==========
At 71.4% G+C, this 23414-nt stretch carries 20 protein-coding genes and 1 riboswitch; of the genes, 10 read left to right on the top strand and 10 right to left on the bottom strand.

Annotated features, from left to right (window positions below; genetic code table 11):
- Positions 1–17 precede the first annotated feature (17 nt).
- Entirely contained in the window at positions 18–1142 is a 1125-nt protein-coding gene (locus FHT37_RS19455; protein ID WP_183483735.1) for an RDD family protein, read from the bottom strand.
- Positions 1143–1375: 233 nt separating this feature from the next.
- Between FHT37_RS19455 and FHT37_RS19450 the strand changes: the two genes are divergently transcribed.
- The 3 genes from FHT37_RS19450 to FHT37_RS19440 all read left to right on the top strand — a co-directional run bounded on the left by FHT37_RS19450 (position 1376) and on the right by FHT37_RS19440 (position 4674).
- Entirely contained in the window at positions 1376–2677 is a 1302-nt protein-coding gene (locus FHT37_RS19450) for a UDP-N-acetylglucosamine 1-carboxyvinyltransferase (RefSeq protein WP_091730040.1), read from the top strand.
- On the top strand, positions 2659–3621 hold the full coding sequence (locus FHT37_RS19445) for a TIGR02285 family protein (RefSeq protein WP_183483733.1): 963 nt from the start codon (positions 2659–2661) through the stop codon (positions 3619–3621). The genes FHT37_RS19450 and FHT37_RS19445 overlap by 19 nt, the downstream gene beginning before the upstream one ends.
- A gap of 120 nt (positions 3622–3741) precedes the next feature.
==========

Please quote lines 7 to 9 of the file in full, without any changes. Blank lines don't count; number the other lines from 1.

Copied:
- The 3 genes from FHT37_RS19450 to FHT37_RS19440 all read left to right on the top strand — a co-directional run bounded on the left by FHT37_RS19450 (position 1376) and on the right by FHT37_RS19440 (position 4674).
- Entirely contained in the window at positions 1376–2677 is a 1302-nt protein-coding gene (locus FHT37_RS19450) for a UDP-N-acetylglucosamine 1-carboxyvinyltransferase (RefSeq protein WP_091730040.1), read from the top strand.
- On the top strand, positions 2659–3621 hold the full coding sequence (locus FHT37_RS19445) for a TIGR02285 family protein (RefSeq protein WP_183483733.1): 963 nt from the start codon (positions 2659–2661) through the stop codon (positions 3619–3621). The genes FHT37_RS19450 and FHT37_RS19445 overlap by 19 nt, the downstream gene beginning before the upstream one ends.